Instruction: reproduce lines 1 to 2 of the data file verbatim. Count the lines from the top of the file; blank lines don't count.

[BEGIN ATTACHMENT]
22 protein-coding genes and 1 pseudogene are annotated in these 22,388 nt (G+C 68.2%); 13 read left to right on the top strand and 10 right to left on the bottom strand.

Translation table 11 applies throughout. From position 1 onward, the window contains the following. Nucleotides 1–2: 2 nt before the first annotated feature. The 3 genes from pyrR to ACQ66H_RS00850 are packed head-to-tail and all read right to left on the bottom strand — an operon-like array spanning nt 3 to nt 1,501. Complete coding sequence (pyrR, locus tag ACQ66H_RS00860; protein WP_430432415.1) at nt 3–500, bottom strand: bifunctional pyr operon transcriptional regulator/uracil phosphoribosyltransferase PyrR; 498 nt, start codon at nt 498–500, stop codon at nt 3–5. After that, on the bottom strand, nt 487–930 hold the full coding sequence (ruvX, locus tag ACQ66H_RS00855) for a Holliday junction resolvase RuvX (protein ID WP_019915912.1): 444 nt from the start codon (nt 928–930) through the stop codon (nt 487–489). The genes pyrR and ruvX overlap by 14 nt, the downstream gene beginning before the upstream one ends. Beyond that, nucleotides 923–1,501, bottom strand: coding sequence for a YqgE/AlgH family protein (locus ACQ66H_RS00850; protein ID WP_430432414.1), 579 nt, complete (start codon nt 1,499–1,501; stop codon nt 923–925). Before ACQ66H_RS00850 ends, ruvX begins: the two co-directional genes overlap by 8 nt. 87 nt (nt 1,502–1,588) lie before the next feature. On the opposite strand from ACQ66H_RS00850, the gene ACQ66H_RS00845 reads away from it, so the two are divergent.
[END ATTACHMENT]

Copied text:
22 protein-coding genes and 1 pseudogene are annotated in these 22,388 nt (G+C 68.2%); 13 read left to right on the top strand and 10 right to left on the bottom strand.

Translation table 11 applies throughout. From position 1 onward, the window contains the following. Nucleotides 1–2: 2 nt before the first annotated feature. The 3 genes from pyrR to ACQ66H_RS00850 are packed head-to-tail and all read right to left on the bottom strand — an operon-like array spanning nt 3 to nt 1,501. Complete coding sequence (pyrR, locus tag ACQ66H_RS00860; protein WP_430432415.1) at nt 3–500, bottom strand: bifunctional pyr operon transcriptional regulator/uracil phosphoribosyltransferase PyrR; 498 nt, start codon at nt 498–500, stop codon at nt 3–5. After that, on the bottom strand, nt 487–930 hold the full coding sequence (ruvX, locus tag ACQ66H_RS00855) for a Holliday junction resolvase RuvX (protein ID WP_019915912.1): 444 nt from the start codon (nt 928–930) through the stop codon (nt 487–489). The genes pyrR and ruvX overlap by 14 nt, the downstream gene beginning before the upstream one ends. Beyond that, nucleotides 923–1,501, bottom strand: coding sequence for a YqgE/AlgH family protein (locus ACQ66H_RS00850; protein ID WP_430432414.1), 579 nt, complete (start codon nt 1,499–1,501; stop codon nt 923–925). Before ACQ66H_RS00850 ends, ruvX begins: the two co-directional genes overlap by 8 nt. 87 nt (nt 1,502–1,588) lie before the next feature. On the opposite strand from ACQ66H_RS00850, the gene ACQ66H_RS00845 reads away from it, so the two are divergent.